Wednesday, January 24, 2007

11th Street between Fifth and Sixth Avenues

Oh, the stories it could tell…

(Originally appeared in Our Town Downtown, 1/8/07)

By David Crohn

History, it has been said, is written by the winners. Near the water was where all the nastiness was during the formidable years of our island’s maturation. So if you had the means, you went toward the center. Thus, Fifth Avenue became ritzy, and clean. Substitute “winners” for the rich—a not entirely counterintuitive proposition—and you can see why this block is replete with notable things that happened long ago to people who could afford to build things.
As any seasoned urban explorer with a grumbling stomach knows, you won’t find a hot dog on 11th Street between Fifth and Sixth Avenues; the curbs are low to allow easy access to your taxicab, trolley or carriage. The late Jane Jacobs, the celebrated, self-taught urban theorist, cited this block as “both dignified and interesting to walk on.” It is both those things, although nowadays you won’t find the mixed uses she praised in her seminal work “The Death and Life of Great American Cities.” It’s almost entirely residential; townhouses mostly, along with a grand apartment building at the southeast end whose splendor makes it easy to forget that it’s little more than a glorified filing cabinet.
Musical iconoclast Charles Ives, playwright Oscar Wilde and famed New Yorker editor Harold Ross liked the block so much they once called it home, but my favorite residence is still occupied by some of its original inhabitants. The Second Cemetery of the Spanish and Portuguese Synagogue, near Sixth Avenue, is small and leafy, with ancient tombstones that are so weathered they are mostly illegible—at least from behind the locked gates. It’s a place to stop and peer in, a place that to me that is as evocative and rich with association as a long novel or a great portrait. The lettering has been blasted away by wind and rain. How very long does it take to make a stone melt like a watch in a Dali painting, I wonder. Ashes to ashes, dust to dust; not just for men, but for their monuments as well.

What Happened Here
This block has its dark side; it’s not all literary luminaries. The poet James Merrill was born at number 18 in 1926, but by 1970 it was the headquarters for the Weathermen, those creepy left-wing extremists named for a Bob Dylan lyric (“You don’t need a weatherman to tell which way the wind blows.”) They made bombs here—or rather, they tried to. On March 6, 1970, while they were mucking about with 60 sticks of dynamite, hoping to retaliate for the death of Black Panther Fred Hampton, the explosives went off. Three members died, and the building was virtually destroyed. Number 18 was rebuilt 8 years later.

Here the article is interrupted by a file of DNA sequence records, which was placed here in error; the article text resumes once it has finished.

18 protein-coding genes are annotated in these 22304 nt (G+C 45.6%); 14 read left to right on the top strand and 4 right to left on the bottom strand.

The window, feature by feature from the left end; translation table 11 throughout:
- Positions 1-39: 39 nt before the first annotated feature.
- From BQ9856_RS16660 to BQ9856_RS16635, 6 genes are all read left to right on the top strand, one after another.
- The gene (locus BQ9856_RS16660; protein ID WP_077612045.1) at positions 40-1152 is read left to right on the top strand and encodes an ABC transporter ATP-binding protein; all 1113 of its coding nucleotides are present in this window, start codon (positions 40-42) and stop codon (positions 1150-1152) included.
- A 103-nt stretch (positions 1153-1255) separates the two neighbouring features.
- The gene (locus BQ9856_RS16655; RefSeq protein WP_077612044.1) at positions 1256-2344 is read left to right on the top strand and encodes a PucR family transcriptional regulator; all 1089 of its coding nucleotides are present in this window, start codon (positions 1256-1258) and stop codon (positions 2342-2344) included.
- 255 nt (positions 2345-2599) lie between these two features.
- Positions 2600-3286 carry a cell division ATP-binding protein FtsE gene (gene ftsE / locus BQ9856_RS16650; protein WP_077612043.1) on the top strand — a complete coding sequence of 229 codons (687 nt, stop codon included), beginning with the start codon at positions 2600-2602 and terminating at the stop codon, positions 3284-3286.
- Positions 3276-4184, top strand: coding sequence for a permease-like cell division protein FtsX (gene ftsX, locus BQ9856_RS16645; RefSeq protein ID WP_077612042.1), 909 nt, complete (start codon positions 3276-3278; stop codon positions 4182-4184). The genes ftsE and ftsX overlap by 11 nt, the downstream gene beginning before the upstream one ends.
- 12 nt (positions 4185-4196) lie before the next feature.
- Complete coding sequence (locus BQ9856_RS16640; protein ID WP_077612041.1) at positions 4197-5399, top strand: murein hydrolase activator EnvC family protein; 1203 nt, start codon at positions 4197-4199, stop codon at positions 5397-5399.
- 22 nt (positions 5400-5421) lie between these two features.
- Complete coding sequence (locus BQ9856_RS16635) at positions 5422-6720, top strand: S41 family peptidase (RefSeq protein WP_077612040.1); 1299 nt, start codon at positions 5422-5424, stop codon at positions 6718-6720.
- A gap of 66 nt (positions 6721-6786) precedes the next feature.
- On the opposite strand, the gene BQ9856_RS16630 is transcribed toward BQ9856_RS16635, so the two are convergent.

To buy on this block, you might have to go through a so-called “boutique” agency like M. Woods and Associates. They specialize in very old, very special properties. Like the one at 24 W. 11th Street. It’s a 19th century, four-story townhouse going for $6.95 million. It’s actually a co-listing, being offered simultaneously by M. Woods and Corcoran, broker to the stars. But Corcoran doesn’t even have the townhouse on its Web site, and the contact info on the for-sale sign lists the company’s Senior Vice President, Sharon Baum. Neither she nor anyone at M. Woods returned phone calls for this article.

That might be a challenge. It’s not just the price—a fair amount of would-be renters can afford $1,500 to $2,000 a month, plus broker’s fee—but the background check. As a recent New York Times article stated, this seller’s market means the owner can often afford to turn down prospectives for any number of reasons. Some of which can be arbitrary. Take one listing we found for a $1,500-a-month “two-room” studio (not sure what that means) on 11th Street at 5th Avenue. The “owner is a private landlady who maintains her buildings to a ‘t.’” That sounds to me like an ornery crone suspicious of roustabouts—even if you do make 80 times (or whatever it is nowadays) the annual rent.

This block has your Sunday mornings covered. On the east end is the famous First Presbyterian Church, built in 1846 and still going strong. At the corner of 6th Avenue and 11th Street sits the famous (some would say infamous, for the atrocious service) French Roast, a 24-hour bistro where the French Toast is made from baguettes and the omelets come with fresh grapes on the side.

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